“No one could surmise the cause of the explosion, and the general (Grant) appointed me president of a board of officers to investigate the matter. We spent several days in taking the testimony of all the people who were in sight of the occurrence, and used every possible means to probe the matter; but as all the men aboard the boat had been killed, we could obtain no satisfactory evidence. It was attributed by most of those present to the careless handling of the ammunition by the laborers who were engaged in unloading it; but there was a suspicion in the minds of many of us that it was the work of some emissaries of the enemy sent into the lines.”

Only after the war was it revealed that Confederate saboteurs had planted a bomb.

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References

CivilWarDailyGazette.com; Denney, Robert E., The Civil War Years: A Day-by-Day Chronicle (New York: Gramercy Books, 1992 [1998 edition]), p. 445; Foote, Shelby, The Civil War: A Narrative: Volume 3: Red River to Appomattox (Vintage Civil War Library, Knopf Doubleday Publishing Group, Kindle Edition, 2011), Loc 11382-403; Fredriksen, John C., Civil War Almanac (New York: Checkmark Books, 2007), p. 483; Long, E.B. with Long, Barbara, The Civil War Day by Day (New York: Da Capo Press, Inc., 1971), p. 553-54; Stanchak, John E., Historical Times Illustrated Encyclopedia of the Civil War (New York: Harper & Row, 1986, Patricia L. Faust ed.), p. 382-83; Time-Life Editors, Spies, Scouts and Raiders: Irregular Operations (Alexandria, VA: Time-Life Books, 1983), p. 81-82; Wert, Jeffry D., Historical Times Illustrated Encyclopedia of the Civil War (New York: Harper & Row, 1986, Patricia L. Faust ed.), p. 141-42

The Great Locomotive Chase

April 12, 1862 – A daring effort to sabotage Confederate supply lines made sensational headlines in newspapers but had little impact on the war.

Brigadier General Ormsby M. Mitchel’s Federal division had been detached from the Army of the Ohio to operate in central and southeastern Tennessee, as well as northern parts of Alabama and Georgia. While camped at Shelbyville, Tennessee, Mitchel met with Kentuckian James J. Andrews, a contraband trader and top army spy.

Andrews proposed leading men on a secret mission to sneak behind Confederate lines in Georgia and steal a locomotive. They would then burn bridges, destroy railroad tunnels, and sabotage the important Western & Atlantic Railroad line between Atlanta and Chattanooga. Mitchel approved and helped sort out the details.

Andrews recruited one civilian and 22 soldiers from Brigadier General Joshua W. Sill’s Ohio brigade. They formed small teams that traveled separately to Marietta, Georgia, 200 miles south of Shelbyville. The men covered the first 90 miles on foot and, dressed in civilian clothes, used thick southern accents to tell anybody who questioned them that they were headed to join the nearest Confederate army. Two men were seized by Confederate pickets and sent to man the Chattanooga defenses, leaving Andrews with 21 men.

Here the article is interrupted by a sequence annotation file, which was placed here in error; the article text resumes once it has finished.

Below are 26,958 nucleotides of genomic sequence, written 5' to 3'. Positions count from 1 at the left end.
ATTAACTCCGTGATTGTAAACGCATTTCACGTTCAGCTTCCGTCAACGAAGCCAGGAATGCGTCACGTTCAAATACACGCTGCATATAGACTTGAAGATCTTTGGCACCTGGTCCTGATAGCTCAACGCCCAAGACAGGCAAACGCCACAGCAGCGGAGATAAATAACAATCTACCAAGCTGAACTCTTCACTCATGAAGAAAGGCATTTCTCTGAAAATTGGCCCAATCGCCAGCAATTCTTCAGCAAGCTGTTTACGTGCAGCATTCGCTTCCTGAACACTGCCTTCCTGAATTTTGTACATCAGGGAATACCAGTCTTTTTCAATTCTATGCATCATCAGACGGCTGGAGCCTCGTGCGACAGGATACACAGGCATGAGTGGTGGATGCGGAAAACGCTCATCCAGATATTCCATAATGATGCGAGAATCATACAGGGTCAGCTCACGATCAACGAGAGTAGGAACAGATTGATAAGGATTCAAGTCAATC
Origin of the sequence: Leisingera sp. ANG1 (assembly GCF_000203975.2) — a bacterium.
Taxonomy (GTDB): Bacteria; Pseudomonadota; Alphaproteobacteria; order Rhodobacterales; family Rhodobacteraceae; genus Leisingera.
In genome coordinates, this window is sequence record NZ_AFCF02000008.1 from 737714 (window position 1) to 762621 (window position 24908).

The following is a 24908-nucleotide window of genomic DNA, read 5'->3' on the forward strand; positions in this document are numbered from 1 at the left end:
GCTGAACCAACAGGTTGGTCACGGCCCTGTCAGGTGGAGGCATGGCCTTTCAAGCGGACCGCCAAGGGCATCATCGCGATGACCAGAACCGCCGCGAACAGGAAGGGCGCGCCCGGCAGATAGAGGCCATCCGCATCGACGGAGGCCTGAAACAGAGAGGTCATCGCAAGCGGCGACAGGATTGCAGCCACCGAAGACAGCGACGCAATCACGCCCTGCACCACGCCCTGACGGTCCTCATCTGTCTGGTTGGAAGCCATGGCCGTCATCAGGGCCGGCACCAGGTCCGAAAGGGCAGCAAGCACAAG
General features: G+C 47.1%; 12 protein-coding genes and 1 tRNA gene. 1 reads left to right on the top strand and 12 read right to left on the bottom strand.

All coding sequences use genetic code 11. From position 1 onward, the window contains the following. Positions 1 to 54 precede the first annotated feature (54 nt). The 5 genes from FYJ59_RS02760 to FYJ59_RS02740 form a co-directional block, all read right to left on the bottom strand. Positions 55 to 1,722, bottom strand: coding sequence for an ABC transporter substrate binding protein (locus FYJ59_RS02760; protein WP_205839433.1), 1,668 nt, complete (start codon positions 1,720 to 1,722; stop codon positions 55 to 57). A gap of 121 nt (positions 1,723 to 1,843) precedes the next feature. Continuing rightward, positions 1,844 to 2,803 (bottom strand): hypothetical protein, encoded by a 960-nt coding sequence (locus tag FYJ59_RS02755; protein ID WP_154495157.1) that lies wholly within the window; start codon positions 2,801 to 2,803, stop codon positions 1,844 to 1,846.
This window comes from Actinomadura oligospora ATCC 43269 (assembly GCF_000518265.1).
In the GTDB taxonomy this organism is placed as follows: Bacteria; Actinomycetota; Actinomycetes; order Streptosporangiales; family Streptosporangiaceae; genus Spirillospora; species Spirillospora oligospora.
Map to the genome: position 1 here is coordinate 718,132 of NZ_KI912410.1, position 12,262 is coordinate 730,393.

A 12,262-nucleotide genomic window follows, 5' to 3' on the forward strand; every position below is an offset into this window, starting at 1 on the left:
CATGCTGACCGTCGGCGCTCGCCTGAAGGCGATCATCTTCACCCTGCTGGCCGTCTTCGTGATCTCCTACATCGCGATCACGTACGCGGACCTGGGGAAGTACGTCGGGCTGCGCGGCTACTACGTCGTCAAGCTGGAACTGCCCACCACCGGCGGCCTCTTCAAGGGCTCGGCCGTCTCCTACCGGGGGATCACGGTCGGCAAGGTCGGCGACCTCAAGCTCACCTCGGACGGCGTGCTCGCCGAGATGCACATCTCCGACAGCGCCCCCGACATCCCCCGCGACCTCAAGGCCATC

The raid was to start with Mitchel creating a diversion by capturing Huntsville, Alabama, and threatening Chattanooga on April 11. But since it rained that day, Andrews figured that Mitchel would postpone the diversion until the 12th. Andrews figured wrong; Mitchel’s Federals captured Huntsville as planned. They seized the telegraph office, post office, 15 locomotives, all supplies stored in the warehouses, and took several hundred Confederate prisoners. They then awaited Andrews’s arrival on the stolen train.

Andrews and his men spent the night of the 11th in a Marietta hotel owned by a New Yorker and fellow spy. The locomotive General was scheduled to stop at Marietta as part of its normal Atlanta-to-Chattanooga run the next morning. The General was a 25-ton eight-wheel, wood-burning locomotive capable of moving up to 60 miles per hour. It pulled two passenger cars, a mail car, and three boxcars. The raiders planned to seize the General at Big Shanty, the first stop after leaving Marietta.

On the morning of the 12th, Andrews told his men before they went to the Marietta depot, “Now, I will succeed or leave my bones in Dixie.” He and his volunteers bought tickets and boarded the train as passengers in civilian dress. The conductor, William A. Fuller, took their tickets and paid them no mind.

When the General stopped at Big Shanty, the passengers and crew detrained to eat breakfast at the hotel. William Knight, one of Andrews’s raiders and a former railroad engineer, decoupled the passenger and mail cars before climbing into the General. The rest of the men jumped into the three boxcars, and on Andrews’s signal, the locomotive began moving out. The train’s foreman watched it pass out the window and hollered to Fuller, “Someone is running off with your train!” Fuller and other crewmen began chasing on foot, but it was no use.